As for family--we are a strong bunch of women as well. My grandfather had all daughters who had all daughters, who so far have produced four more girls. I just love being a member of the "Girls Only" club we have in our family=).

Kathleen Eagle said...

This is all so not scary!

High school, now that was scary. Jr hi even worse. I was competitive, but by J-hi I think I had decided I'd compete mostly in the grades department. Probably because in 6th grade Becky Perkins moved in, and she was hands down prettiest and most popular. Plus, she could sing and play the piano. She could hang with the cool kids, too, but I was smarter, so I decided I'd be queen of the nerds. Becky and I were good friends, but not *best* friends. Over the years we've stayed in touch.

I've tried to stay in touch with girlfriends from all phases of my life, and I find that some connection is still there even after years of absence. Interesting when the element of competition is removed. One of my dearest friends was the other English teacher in my first career. She's been living half way across the country for, gosh, 20 years. Spent 3 hours on the phone with her the other night. There was a time when we were very competitive. I think we taught each other a lot. I was the better educated, but she was the better educator. I can say it now because it's all good. Take that one arena away and we can be totally up front about everything. Plus, the years have had their way with us, and we both know that the front is what it is.

But I do think that professional competitiveness works differently for women than for men. Writers are SO competitive. I'm skipping the national romance writer's conference later this month, but, man, personality-wise, that's a fascinating event. Dr. Phil would have a field day.

What fascinates me as a writer is looking at how relationships inform character. For me a Romance has to be character driven, and the challenge is to come up with different characters from book to book. And I'm always more interested in the hero than the heroine, especially at the outset. A hero can be pretty well fleshed out for me from the beginning, but I generally discover the heroine through her relationships with other characters.

Monica Burns said...

Hi Kathleen! Welcome to the blog. We're an eclectic group here with our biggest bond being a love of romance. ANY romance, right ladies?

MaryKate your dialogue was funny and reminded me of the DH relaying a conversation he had with his boss at work (I might have already shared, but the aging mind forgets where and when stories are told so scusi if its a repeat)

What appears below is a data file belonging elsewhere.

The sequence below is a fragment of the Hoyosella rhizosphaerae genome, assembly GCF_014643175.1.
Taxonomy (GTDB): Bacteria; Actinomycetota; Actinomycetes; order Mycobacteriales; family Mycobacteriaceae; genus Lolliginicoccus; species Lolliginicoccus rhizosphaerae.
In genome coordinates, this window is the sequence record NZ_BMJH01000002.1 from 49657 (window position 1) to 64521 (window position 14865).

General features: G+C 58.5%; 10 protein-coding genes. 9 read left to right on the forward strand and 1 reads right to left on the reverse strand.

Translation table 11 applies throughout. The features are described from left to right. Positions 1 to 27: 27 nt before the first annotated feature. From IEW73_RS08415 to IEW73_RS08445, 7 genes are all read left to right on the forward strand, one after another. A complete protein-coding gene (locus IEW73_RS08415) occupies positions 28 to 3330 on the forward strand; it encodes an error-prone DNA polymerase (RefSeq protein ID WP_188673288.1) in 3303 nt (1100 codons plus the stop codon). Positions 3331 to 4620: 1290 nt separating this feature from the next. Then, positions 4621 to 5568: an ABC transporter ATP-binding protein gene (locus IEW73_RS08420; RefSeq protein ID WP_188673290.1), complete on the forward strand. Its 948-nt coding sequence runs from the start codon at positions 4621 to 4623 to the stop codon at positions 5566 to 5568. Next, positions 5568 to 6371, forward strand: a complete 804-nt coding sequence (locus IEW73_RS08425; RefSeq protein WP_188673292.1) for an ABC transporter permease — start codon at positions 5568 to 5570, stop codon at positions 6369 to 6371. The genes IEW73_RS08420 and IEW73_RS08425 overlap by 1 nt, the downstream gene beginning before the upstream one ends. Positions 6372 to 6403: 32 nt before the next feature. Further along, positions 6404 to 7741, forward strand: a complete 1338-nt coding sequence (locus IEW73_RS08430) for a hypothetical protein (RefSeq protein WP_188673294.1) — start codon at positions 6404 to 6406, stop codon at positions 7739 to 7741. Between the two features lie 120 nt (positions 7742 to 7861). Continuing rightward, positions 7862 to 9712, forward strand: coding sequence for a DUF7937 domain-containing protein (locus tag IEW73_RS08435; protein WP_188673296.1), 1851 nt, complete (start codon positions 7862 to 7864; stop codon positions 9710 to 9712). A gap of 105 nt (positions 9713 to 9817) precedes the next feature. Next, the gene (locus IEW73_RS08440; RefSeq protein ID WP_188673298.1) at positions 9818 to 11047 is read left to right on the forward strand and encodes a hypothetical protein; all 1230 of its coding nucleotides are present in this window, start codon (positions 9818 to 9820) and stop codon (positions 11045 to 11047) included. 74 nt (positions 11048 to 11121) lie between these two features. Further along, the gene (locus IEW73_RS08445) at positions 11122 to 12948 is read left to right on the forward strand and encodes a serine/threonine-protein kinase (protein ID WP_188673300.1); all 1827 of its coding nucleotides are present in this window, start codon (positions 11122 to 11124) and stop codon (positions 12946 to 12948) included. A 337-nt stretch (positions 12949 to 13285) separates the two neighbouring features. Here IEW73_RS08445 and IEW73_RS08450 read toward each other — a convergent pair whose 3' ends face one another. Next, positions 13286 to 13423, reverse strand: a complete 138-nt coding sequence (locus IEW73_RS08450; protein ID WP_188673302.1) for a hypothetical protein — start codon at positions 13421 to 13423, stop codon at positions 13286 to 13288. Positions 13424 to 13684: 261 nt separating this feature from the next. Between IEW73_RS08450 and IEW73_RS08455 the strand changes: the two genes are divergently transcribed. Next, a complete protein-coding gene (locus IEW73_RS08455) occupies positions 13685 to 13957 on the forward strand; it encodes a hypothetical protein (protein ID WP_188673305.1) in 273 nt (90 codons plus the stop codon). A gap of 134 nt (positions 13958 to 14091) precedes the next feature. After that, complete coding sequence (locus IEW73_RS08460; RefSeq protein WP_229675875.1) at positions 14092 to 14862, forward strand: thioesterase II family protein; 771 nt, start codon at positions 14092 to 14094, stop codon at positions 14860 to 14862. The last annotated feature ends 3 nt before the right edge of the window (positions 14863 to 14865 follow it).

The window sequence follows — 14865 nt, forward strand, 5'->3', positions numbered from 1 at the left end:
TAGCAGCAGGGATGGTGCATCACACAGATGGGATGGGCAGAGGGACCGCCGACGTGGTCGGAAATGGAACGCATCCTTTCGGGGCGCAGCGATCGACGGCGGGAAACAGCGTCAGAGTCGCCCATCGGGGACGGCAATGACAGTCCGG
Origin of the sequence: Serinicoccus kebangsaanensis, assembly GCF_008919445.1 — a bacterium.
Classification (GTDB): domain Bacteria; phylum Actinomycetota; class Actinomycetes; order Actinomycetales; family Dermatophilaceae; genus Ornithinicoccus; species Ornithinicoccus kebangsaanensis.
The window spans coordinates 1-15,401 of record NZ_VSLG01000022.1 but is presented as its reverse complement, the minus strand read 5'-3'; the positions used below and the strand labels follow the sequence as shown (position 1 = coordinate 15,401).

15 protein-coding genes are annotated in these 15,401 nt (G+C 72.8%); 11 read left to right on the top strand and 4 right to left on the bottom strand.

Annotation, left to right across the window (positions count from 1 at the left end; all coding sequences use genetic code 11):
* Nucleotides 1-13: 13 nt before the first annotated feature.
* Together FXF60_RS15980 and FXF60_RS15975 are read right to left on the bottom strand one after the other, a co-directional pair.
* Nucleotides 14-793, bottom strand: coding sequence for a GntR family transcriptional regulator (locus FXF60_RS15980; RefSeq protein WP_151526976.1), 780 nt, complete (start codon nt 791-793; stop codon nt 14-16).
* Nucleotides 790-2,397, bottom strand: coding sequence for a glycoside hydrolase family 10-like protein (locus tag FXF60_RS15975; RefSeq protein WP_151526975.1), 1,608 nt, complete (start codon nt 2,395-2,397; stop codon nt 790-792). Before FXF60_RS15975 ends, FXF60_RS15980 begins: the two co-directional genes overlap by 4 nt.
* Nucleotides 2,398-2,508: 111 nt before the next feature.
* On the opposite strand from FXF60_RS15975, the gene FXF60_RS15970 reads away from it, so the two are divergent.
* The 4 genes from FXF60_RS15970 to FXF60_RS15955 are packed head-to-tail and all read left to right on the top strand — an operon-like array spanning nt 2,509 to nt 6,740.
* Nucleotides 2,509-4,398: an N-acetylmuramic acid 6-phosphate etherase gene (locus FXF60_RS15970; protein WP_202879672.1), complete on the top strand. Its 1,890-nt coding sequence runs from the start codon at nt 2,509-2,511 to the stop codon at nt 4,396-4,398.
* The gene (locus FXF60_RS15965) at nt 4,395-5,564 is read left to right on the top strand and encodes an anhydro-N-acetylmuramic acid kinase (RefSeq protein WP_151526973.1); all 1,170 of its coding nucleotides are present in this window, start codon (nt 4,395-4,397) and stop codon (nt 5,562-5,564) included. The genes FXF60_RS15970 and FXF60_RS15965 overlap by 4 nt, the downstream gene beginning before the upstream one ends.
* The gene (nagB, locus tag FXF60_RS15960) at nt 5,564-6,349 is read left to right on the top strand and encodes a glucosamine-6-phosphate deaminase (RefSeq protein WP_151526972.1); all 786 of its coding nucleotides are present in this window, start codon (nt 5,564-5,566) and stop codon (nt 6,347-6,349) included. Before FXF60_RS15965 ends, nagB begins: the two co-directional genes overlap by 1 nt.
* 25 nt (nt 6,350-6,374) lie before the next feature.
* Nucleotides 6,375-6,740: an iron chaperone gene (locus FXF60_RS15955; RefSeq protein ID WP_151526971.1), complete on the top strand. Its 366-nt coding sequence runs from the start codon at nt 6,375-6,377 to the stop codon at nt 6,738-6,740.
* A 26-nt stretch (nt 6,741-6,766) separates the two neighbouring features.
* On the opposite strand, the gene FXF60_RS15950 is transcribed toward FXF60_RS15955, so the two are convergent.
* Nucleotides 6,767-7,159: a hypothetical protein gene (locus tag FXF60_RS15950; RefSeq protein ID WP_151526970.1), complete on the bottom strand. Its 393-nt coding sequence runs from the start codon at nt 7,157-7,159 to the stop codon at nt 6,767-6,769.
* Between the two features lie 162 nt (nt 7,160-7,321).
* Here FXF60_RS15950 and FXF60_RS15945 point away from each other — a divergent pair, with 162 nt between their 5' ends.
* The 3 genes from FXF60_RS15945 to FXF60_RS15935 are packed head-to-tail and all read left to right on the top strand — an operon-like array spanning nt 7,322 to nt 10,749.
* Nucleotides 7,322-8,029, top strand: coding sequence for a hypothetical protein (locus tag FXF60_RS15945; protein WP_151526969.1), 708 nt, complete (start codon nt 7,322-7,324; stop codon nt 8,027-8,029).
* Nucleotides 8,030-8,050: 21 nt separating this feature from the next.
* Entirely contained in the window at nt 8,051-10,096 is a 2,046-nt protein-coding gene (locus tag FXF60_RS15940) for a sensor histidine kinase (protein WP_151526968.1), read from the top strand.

DH: Hey Doug take a look at this
Doug: What are you looking at?
DH: Remember I told you my wife was a romance writer? This is her website. Her new book is due out next month.
Doug: Is that the cover of her book?! (lustful tone here)
DH: Yeah, pretty sexy huh?
Doug: (slapping DH on the back) DH, you know you're one lucky SOB don't you!"
DH: Yeah I know. (puffed up like a peacock cuz boss now thinks DH is Stud Muffin extraordinaire)

Honest to goodness REAL conversation as relayed to me by DH. I can get ANYTHING out of the man! LOL

Michelle! I'm trying to lose more weight before National, will you PLEASE put those Krispy Kreme donuts away. I am drooling on the computer screen and the boss is trying to figure out why! LOL but koffee klatches are definitely now Blogs and IMs.

As for female friends, I've had good female friends, but only a couple I could consider my best friend. I never felt I was in competition with any other women, except for the woman who tried to steal my man. *grin* But other than that, competition has never been gender based. I'm just as competitive with the guys as the gals.

And exploring female relationships in a book is great! I love reading books or watching movies where the main focus is the female relationship almost as important if not more so than the romance. Although for me it becomes women's fiction if the romance is secondary. I think it makes for a well-rounded story and character development. I watched In Her Shoes a couple of months ago. I LOVED IT! Excellent sister relationship story with good romance added in. I wish I was closer to my sisters, but I'm far to different from them for that to happen. Black sheep rarely find it easy to mix with the by-the-book folks. *smile* But I love them, and we're all there for each other if needed. So I guess that counts for something.